InnoProdUX™ is the framework for you to thrive at getting your products to market.
InnoProdUX™ is the nexus that describes both me and the three most important aspects of a product org: innovation, product management, and UX.
There’s so much clear overlap between these three elements that it’s hard to believe I had to be the one to formalize this rationale, to coin this term, and create a dialog around it. The model should have existed and been embraced decades ago. Look at the diagram above: the energy is in the convergence area. Still, the diagram doesn’t really express the true amount of intersection and its rich potential. The intersection is really larger and three dimensional and that’s the point. So think of that nexus as the “atomic core” of this powerful product-focused trifecta.
InnoProdUX™ is foremost, an ideology, a state of mind, and an approach to reframe the core aspects of the product process, to create better, more desirable products.
InnoProdUX™ encompasses specific practices, yet it’s a flexible methodology that is not limited by discreet boundaries. InnoProdUX™ is the intrinsic truth that these three factors are definitively required—emphasis on required, to create valuable products that users adore.
To design/build the best products, please remove compartmentalization of these three practices from your thinking. That’s only necessary for the utilization of expertise and division of labor across the complexity of the product development process. From a product visioning frame of mind and a user-needs solutioning approach, even though it’s standard practice, segmenting these contributing elements into distinct job responsibilities is not ideal.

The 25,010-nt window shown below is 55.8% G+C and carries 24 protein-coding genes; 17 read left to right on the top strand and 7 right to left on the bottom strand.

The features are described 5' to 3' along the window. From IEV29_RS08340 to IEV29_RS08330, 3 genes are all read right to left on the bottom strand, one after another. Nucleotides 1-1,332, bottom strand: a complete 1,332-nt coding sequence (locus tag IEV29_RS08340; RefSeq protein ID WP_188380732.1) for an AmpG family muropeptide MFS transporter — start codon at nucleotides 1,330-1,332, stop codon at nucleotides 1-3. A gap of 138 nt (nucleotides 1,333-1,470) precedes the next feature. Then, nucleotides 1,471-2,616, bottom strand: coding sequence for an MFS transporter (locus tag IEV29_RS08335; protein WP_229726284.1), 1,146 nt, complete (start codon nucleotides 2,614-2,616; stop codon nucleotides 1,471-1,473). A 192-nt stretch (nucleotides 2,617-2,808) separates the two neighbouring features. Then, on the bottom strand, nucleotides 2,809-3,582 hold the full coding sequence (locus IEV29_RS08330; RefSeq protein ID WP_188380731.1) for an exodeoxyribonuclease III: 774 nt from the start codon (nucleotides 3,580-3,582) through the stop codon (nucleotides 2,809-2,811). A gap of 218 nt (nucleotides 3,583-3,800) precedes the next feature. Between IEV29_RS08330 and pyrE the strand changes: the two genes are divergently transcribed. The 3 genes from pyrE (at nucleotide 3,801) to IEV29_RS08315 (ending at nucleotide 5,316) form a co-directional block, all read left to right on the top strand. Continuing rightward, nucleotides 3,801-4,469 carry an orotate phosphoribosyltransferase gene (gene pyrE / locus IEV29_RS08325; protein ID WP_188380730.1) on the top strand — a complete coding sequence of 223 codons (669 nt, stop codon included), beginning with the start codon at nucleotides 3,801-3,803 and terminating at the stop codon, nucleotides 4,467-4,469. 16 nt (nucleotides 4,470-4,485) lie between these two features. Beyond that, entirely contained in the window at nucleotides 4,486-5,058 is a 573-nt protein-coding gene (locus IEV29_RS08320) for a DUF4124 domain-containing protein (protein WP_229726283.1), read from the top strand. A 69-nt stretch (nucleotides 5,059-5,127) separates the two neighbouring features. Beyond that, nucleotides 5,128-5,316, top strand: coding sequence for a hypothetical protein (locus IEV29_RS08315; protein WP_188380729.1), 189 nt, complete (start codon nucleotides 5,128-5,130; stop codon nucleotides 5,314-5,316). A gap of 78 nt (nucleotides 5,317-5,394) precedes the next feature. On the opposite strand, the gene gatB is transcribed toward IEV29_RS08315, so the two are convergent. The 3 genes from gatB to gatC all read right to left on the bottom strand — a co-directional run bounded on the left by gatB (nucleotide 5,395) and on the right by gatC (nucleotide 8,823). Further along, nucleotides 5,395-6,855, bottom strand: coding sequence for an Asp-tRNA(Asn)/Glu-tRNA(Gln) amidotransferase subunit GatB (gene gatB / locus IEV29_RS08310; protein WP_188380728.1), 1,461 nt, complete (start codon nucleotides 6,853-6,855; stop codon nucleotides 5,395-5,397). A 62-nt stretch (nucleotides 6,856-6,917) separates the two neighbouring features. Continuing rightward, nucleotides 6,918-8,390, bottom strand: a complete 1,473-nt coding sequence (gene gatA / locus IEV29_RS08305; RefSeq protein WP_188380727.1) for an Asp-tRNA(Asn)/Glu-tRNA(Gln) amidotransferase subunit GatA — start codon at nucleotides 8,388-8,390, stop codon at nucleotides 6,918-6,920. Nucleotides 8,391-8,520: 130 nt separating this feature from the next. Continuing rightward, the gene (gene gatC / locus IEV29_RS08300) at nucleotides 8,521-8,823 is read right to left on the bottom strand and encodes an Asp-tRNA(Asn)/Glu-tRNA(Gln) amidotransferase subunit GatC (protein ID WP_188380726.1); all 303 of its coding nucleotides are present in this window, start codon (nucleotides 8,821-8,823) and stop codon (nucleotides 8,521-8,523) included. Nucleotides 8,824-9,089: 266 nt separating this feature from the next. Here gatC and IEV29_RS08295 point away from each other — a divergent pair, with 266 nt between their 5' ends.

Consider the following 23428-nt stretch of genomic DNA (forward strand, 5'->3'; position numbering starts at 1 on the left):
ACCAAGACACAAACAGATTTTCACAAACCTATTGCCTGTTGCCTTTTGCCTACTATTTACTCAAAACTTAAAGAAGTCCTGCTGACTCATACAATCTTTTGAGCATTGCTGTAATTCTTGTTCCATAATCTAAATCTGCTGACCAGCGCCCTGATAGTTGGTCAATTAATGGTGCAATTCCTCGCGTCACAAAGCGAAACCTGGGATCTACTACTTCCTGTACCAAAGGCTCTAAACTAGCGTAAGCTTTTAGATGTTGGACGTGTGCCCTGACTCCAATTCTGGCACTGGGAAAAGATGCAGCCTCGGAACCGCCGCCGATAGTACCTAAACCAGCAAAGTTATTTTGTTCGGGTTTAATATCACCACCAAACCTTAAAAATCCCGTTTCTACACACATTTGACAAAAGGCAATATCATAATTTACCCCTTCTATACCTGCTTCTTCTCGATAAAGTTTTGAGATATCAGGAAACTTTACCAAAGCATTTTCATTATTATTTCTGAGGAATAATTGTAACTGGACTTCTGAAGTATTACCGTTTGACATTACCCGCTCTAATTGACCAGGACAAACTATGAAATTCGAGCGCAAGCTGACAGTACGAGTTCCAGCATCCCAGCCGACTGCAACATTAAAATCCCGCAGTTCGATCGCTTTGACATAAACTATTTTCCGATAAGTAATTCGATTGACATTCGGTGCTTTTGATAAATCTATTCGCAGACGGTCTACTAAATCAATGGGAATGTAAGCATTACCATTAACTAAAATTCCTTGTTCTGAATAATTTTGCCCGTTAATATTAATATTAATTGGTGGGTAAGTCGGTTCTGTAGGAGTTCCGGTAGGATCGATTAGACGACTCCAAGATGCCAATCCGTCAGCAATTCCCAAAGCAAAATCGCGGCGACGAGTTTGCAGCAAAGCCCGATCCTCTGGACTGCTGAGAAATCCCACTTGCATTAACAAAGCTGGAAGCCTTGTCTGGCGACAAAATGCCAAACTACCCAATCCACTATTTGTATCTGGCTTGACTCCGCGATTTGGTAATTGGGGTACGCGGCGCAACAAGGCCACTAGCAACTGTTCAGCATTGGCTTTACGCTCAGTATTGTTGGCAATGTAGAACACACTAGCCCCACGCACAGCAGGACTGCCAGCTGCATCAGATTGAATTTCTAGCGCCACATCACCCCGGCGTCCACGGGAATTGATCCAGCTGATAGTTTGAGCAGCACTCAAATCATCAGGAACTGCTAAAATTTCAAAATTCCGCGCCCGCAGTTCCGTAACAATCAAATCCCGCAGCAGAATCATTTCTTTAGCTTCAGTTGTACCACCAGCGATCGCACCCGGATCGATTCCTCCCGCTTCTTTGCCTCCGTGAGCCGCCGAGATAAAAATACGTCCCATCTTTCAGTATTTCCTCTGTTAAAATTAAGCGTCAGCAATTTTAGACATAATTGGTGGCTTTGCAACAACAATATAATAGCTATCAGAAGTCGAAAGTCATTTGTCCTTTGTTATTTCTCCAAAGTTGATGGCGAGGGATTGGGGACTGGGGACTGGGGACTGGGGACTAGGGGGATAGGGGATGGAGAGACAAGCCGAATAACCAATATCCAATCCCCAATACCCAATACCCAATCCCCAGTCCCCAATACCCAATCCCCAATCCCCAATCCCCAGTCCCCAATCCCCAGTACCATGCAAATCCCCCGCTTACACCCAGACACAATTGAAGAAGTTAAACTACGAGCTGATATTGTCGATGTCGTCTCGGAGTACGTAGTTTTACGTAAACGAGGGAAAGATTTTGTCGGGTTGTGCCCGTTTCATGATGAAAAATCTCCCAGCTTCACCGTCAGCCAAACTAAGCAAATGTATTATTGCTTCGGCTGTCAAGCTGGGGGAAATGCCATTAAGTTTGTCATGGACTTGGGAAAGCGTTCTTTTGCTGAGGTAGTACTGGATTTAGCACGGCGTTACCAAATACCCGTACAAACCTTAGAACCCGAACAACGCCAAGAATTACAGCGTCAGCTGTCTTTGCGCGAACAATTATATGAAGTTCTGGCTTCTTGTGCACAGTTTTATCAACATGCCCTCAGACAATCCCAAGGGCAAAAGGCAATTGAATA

For the InnoProdUX™ philosophy and the positive results it brings, the sum of the whole is greater than the sum of the parts, so keep your thinking around these processes united and the outcomes you produce will be superior products and more delighted customers. It’s precisely what makes my product work successful.
Still want to know why these elements?
There is ALWAYS a need to innovate. It can be an entirely new product, a feature, a process, a pricing model, a distribution change, or other aspect, but there is no true product org without innovation.
Sometimes innovation is considered a nice-to-have that gets lost in the day-to-day effort to get features built and to maintain a working product. “Lack of budget” or “it’s a luxury” are common excuses to dismiss innovation thinking and implementation. Those diversions are manifestly wrong.
Innovation is imperative. In a digital world, the axiom “if you’re standing still, you’re falling behind” is absolutely a fact. There’s a difference between a full-on R&D program which typically requires “big” resource commitments that a company isn’t necessarily positioned for and maintaining or clawing out some level of continuous innovation as part of the product process. It can be small and still be innovation.
Who came up with the idea that innovation is an expense? The idea that it’s a nice to have? Innovation properly managed and vetted is an investment that will pay dividends in revenue, retention, goodwill, word-of-mouth, and more, even in bad economic times when one of the first cuts is to innovation.
Some products are viewed as commodities that are unimprovable or brand icons that can’t be tampered with. Both extremes suffer from the “there’s nothing there,” “that’s the way we’ve always done it,” or “we don’t want to mess with a good thing” mentalities, which are the innovation blind spots that competitors seize upon to gain market traction. I guarantee both of these product categories [all product categories] constantly have room for innovation.